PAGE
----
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World J Hepatol. Aug 27, 2014; 6(8): 580-595
Published online Aug 27, 2014. doi: 10.4254/wjh.v6.i8.580
Pictures of focal nodular hyperplasia and hepatocellular adenomas
Christine Sempoux, Charles Balabaud, Paulette Bioulac-Sage
Christine Sempoux, Service d’Anatomie Pathologique, Cliniques universitaires Saint Luc, Université catholique de Louvain, 1200 Brussels, Belgium
Charles Balabaud, Paulette Bioulac-Sage, Inserm U 1053, Université Bordeaux Segalen, 33076 Bordeaux cedex, France
Author contributions: Sempoux C, Balabaud C,Bioulac-Sage P selected the photographs and wrote the paper.
Supported by Association pour la Recherche sur le Cancer, No. 3194
Correspondence to: Dr. Paulette Bioulac-Sage, Inserm U1053, Université Bordeaux Segalen, 146 Rue Léo Saignat, 33076 Bordeaux Cedex, France.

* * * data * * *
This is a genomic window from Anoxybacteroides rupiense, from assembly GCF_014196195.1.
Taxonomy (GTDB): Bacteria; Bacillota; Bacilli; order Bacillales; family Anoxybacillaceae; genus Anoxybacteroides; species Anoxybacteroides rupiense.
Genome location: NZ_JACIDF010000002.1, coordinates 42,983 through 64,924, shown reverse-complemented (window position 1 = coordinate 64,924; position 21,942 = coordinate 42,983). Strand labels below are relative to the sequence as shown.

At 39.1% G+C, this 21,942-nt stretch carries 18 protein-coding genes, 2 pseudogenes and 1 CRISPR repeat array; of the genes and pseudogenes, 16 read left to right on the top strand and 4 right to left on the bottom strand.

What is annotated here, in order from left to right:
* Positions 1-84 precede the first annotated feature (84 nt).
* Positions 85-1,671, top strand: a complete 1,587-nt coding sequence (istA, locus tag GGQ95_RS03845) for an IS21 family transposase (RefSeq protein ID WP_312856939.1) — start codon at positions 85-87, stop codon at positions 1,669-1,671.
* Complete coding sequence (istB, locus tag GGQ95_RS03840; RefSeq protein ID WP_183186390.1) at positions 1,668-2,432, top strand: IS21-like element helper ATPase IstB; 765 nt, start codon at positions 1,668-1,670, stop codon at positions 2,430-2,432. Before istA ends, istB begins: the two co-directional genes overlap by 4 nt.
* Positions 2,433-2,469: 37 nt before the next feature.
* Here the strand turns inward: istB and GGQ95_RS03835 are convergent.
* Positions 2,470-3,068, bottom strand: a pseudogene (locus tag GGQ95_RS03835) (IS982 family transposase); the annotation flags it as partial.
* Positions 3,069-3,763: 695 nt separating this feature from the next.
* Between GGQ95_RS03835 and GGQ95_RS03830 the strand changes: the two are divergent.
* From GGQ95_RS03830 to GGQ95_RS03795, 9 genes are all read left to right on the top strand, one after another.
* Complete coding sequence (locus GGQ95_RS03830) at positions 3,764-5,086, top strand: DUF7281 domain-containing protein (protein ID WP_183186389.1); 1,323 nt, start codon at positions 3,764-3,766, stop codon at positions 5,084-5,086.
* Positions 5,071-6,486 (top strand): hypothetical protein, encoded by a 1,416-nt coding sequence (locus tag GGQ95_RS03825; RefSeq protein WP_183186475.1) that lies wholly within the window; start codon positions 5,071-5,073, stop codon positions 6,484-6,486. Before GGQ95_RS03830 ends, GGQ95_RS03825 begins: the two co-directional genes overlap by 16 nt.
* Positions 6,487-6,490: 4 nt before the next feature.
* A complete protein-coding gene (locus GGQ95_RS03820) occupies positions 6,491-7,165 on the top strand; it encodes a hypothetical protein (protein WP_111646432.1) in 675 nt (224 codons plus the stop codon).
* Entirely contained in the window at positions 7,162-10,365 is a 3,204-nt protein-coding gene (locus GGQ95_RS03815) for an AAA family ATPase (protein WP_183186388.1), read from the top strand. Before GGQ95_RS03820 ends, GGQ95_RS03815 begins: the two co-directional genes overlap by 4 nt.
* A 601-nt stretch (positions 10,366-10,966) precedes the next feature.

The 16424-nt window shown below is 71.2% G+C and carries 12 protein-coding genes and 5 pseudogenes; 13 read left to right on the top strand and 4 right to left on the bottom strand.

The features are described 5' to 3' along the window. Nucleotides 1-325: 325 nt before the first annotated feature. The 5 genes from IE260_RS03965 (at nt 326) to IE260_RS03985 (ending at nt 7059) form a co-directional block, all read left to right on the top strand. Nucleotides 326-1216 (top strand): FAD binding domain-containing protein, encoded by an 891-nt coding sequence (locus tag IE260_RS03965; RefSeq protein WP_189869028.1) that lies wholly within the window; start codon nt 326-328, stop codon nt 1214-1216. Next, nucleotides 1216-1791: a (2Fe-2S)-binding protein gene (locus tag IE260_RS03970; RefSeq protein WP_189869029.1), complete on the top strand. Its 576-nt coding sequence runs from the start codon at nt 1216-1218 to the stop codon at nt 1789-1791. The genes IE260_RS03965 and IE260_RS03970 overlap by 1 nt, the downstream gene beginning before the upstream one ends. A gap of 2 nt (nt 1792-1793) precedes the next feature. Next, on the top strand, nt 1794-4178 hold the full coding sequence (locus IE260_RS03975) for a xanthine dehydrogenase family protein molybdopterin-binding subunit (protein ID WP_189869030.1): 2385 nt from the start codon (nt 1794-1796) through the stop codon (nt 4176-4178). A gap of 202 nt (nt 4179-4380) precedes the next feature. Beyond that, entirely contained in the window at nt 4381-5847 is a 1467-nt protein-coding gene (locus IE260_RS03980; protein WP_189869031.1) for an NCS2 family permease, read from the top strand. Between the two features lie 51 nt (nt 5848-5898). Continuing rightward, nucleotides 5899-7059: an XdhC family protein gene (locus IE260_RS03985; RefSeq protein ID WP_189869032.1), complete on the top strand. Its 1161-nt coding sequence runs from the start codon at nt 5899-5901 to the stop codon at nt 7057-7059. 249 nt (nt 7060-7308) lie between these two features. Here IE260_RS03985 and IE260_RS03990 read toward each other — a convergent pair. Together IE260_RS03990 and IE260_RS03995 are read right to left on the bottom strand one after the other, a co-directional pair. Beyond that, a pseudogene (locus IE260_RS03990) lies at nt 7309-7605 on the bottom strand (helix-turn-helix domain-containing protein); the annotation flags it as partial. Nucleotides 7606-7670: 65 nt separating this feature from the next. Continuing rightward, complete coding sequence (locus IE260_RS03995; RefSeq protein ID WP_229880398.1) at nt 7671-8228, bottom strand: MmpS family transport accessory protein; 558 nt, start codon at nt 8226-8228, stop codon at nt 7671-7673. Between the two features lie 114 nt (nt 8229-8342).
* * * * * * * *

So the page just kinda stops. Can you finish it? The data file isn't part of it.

Telephone: + 32-276-46764 Fax: + 32-276-46934
Received: February 12, 2013
Revised: June 10, 2013
Accepted: August 19, 2013
Published online: August 27, 2014


This practical atlas aims to help liver and non liver pathologists to recognize benign hepatocellular nodules on resected specimen. Macroscopic and microscopic views together with immunohistochemical stains illustrate typical and atypical aspects of focal nodular hyperplasia and of hepatocellular adenoma, including hepatocellular adenomas subtypes with references to clinical and imaging data. Each step is important to make a correct diagnosis. The specimen including the nodule and the non-tumoral liver should be sliced, photographed and all different looking areas adequately sampled for paraffin inclusion. Routine histology includes HE, trichrome and cytokeratin 7. Immunohistochemistry includes glutamine synthase and according to the above results additional markers such as liver fatty acid binding protein, C reactive protein and beta catenin may be realized to differentiate focal nodular hyperplasia from hepatocellular adenoma subtypes. Clues for differential diagnosis and pitfalls are explained and illustrated.